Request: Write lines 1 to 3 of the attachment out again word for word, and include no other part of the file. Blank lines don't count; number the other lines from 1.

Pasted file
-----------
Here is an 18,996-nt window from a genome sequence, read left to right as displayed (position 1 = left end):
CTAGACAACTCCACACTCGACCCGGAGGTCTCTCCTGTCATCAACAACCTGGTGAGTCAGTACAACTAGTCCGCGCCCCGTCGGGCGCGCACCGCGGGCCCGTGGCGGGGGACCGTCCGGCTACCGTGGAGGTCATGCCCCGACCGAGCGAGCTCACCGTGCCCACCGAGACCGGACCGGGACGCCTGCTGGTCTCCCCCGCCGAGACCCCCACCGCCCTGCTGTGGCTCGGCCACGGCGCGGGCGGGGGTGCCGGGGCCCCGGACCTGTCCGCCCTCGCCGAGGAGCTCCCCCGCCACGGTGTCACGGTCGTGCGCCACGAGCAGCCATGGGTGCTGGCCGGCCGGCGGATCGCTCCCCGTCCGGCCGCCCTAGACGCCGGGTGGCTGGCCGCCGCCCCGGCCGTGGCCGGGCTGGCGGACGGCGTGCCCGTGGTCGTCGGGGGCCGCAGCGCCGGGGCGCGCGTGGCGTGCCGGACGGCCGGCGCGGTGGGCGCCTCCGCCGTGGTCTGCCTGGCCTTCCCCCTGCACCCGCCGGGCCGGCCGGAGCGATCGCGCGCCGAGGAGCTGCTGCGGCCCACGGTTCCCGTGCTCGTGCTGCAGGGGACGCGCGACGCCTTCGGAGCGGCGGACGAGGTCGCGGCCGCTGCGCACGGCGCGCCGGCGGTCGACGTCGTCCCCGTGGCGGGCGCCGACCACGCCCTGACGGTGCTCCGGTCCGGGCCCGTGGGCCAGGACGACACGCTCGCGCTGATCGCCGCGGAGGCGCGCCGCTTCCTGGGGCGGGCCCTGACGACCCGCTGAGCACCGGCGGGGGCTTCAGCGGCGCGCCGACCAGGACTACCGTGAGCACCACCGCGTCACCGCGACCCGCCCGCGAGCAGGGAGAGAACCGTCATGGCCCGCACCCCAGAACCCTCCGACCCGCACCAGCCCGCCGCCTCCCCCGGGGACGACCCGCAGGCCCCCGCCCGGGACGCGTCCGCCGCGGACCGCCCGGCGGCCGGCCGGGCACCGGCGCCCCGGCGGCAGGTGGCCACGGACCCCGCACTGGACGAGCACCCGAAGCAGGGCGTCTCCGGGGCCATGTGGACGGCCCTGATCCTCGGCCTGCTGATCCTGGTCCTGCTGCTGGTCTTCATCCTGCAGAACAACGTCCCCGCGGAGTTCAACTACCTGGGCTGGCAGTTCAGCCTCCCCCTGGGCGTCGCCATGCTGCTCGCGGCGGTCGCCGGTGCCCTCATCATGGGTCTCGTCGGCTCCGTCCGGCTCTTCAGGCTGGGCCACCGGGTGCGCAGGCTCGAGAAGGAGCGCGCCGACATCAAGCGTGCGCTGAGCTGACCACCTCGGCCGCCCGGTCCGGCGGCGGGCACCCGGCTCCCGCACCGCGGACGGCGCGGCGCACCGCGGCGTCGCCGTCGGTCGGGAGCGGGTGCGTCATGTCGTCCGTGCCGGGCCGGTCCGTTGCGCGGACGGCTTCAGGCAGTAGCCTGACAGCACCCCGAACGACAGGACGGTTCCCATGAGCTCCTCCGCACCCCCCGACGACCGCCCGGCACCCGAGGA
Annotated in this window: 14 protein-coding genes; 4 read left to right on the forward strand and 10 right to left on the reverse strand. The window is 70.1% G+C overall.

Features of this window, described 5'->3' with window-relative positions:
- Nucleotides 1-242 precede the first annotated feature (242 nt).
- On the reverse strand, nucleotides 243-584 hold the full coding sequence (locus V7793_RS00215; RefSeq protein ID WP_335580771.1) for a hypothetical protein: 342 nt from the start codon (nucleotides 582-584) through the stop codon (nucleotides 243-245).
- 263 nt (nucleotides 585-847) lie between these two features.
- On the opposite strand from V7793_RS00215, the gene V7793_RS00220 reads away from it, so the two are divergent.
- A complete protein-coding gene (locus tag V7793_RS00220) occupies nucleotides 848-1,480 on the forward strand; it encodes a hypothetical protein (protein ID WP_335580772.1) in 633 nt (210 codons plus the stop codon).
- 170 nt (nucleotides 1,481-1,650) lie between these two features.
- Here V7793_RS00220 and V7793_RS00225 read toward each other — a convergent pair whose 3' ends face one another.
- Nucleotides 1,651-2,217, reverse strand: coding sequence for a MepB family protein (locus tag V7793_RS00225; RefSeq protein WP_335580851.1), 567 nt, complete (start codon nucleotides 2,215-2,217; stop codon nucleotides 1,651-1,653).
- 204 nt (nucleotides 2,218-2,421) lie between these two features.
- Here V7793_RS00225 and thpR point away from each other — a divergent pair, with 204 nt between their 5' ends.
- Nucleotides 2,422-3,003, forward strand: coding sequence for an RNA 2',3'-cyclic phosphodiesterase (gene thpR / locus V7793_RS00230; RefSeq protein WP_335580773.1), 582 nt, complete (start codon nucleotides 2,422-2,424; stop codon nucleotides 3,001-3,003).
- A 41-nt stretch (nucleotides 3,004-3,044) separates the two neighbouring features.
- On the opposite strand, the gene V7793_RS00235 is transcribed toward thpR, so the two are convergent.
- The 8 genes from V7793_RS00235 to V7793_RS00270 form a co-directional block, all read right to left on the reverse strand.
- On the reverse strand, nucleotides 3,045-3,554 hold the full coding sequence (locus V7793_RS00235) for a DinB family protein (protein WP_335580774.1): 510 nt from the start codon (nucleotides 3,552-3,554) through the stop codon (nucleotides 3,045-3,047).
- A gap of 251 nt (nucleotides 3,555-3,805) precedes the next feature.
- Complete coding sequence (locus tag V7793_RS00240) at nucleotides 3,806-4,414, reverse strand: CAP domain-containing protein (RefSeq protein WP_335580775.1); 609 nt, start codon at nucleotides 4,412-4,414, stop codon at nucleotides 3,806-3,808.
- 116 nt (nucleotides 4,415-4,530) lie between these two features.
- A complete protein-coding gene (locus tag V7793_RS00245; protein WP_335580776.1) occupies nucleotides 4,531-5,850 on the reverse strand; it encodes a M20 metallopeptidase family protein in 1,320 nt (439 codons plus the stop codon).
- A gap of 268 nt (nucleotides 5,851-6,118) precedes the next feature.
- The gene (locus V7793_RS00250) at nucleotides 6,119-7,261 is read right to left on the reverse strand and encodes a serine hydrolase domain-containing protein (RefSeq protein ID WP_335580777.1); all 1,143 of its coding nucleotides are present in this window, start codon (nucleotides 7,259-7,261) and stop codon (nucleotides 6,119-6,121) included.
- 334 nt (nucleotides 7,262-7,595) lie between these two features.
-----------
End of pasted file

Here is an 18,996-nt window from a genome sequence, read left to right as displayed (position 1 = left end):
CTAGACAACTCCACACTCGACCCGGAGGTCTCTCCTGTCATCAACAACCTGGTGAGTCAGTACAACTAGTCCGCGCCCCGTCGGGCGCGCACCGCGGGCCCGTGGCGGGGGACCGTCCGGCTACCGTGGAGGTCATGCCCCGACCGAGCGAGCTCACCGTGCCCACCGAGACCGGACCGGGACGCCTGCTGGTCTCCCCCGCCGAGACCCCCACCGCCCTGCTGTGGCTCGGCCACGGCGCGGGCGGGGGTGCCGGGGCCCCGGACCTGTCCGCCCTCGCCGAGGAGCTCCCCCGCCACGGTGTCACGGTCGTGCGCCACGAGCAGCCATGGGTGCTGGCCGGCCGGCGGATCGCTCCCCGTCCGGCCGCCCTAGACGCCGGGTGGCTGGCCGCCGCCCCGGCCGTGGCCGGGCTGGCGGACGGCGTGCCCGTGGTCGTCGGGGGCCGCAGCGCCGGGGCGCGCGTGGCGTGCCGGACGGCCGGCGCGGTGGGCGCCTCCGCCGTGGTCTGCCTGGCCTTCCCCCTGCACCCGCCGGGCCGGCCGGAGCGATCGCGCGCCGAGGAGCTGCTGCGGCCCACGGTTCCCGTGCTCGTGCTGCAGGGGACGCGCGACGCCTTCGGAGCGGCGGACGAGGTCGCGGCCGCTGCGCACGGCGCGCCGGCGGTCGACGTCGTCCCCGTGGCGGGCGCCGACCACGCCCTGACGGTGCTCCGGTCCGGGCCCGTGGGCCAGGACGACACGCTCGCGCTGATCGCCGCGGAGGCGCGCCGCTTCCTGGGGCGGGCCCTGACGACCCGCTGAGCACCGGCGGGGGCTTCAGCGGCGCGCCGACCAGGACTACCGTGAGCACCACCGCGTCACCGCGACCCGCCCGCGAGCAGGGAGAGAACCGTCATGGCCCGCACCCCAGAACCCTCCGACCCGCACCAGCCCGCCGCCTCCCCCGGGGACGACCCGCAGGCCCCCGCCCGGGACGCGTCCGCCGCGGACCGCCCGGCGGCCGGCCGGGCACCGGCGCCCCGGCGGCAGGTGGCCACGGACCCCGCACTGGACGAGCACCCGAAGCAGGGCGTCTCCGGGGCCATGTGGACGGCCCTGATCCTCGGCCTGCTGATCCTGGTCCTGCTGCTGGTCTTCATCCTGCAGAACAACGTCCCCGCGGAGTTCAACTACCTGGGCTGGCAGTTCAGCCTCCCCCTGGGCGTCGCCATGCTGCTCGCGGCGGTCGCCGGTGCCCTCATCATGGGTCTCGTCGGCTCCGTCCGGCTCTTCAGGCTGGGCCACCGGGTGCGCAGGCTCGAGAAGGAGCGCGCCGACATCAAGCGTGCGCTGAGCTGACCACCTCGGCCGCCCGGTCCGGCGGCGGGCACCCGGCTCCCGCACCGCGGACGGCGCGGCGCACCGCGGCGTCGCCGTCGGTCGGGAGCGGGTGCGTCATGTCGTCCGTGCCGGGCCGGTCCGTTGCGCGGACGGCTTCAGGCAGTAGCCTGACAGCACCCCGAACGACAGGACGGTTCCCATGAGCTCCTCCGCACCCCCCGACGACCGCCCGGCACCCGAGGA
Annotated in this window: 14 protein-coding genes; 4 read left to right on the forward strand and 10 right to left on the reverse strand. The window is 70.1% G+C overall.